And that's very counterintuitive you look at normal hospitality is very known in tech you have your community manager that is involved with the community YouTube is known for the story about building that you know the community from the straight-out when they cocked up some of the setups of the tech and all the heavy users just said know what the hell you're doing. And they capture that because they add a community manager that can come back with all that feedback. So if we need to change this, for sure, they're leaving us if we don't, yeah. What is your prediction for hospitality? you went in with a bit of a disgruntled customer you need this had to be better. But what is how do you see hospitality after the pandemic was a bit of a reset?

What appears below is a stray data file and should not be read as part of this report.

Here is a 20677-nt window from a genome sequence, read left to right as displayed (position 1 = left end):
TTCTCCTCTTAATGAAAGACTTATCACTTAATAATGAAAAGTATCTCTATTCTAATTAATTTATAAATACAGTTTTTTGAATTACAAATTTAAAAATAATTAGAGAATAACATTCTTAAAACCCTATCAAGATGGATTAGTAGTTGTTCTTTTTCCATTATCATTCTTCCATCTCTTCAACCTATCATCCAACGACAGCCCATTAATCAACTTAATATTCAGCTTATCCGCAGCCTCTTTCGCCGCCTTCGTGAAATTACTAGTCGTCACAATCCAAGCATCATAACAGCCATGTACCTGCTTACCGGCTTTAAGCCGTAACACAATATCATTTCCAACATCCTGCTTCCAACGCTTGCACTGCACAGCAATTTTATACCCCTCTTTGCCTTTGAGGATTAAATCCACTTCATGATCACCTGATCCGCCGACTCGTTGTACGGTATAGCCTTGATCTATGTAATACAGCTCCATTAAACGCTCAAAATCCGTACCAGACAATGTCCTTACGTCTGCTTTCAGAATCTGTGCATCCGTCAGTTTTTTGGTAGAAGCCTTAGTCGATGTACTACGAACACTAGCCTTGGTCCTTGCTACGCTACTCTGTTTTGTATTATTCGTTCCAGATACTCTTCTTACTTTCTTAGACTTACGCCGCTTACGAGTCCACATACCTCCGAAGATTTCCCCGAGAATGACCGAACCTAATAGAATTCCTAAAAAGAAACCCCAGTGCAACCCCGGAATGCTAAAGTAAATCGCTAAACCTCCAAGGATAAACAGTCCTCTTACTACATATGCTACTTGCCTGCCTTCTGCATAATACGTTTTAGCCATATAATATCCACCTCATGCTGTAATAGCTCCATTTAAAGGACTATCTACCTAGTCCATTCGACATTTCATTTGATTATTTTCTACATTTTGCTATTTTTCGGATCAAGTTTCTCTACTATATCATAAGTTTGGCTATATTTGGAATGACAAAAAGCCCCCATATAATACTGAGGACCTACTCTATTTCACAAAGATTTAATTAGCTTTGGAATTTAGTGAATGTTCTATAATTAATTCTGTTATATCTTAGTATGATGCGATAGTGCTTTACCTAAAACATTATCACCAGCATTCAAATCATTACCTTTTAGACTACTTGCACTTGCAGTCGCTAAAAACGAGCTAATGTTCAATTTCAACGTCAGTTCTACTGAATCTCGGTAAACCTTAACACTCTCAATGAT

Roland Horne::

I think that there's going to be, it's interesting, because obviously, so fascinating, there are so many things to talk about in that situation. I mean, in a more boring commercial way, obviously, the price of things has gone up, I think they're gonna go up. Certainly for the long, I certainly for the medium term, I think, possibly for the long term as well, I think this race to the bottom within anything other than very, very cheap brands, I think that that day is kind of over, right. One of the things I learned when I was doing a was I'm doing my MBA is like you kind of want to be at either end of the scale, you either want to be a very cheap operator that does things super well, you know, quick part, you know, buy them, buy it high in or pilot high sell it cheap operator or you want to be an operator in which you create such a diversion from your price point, your perceived and real value add that people are willing to pay.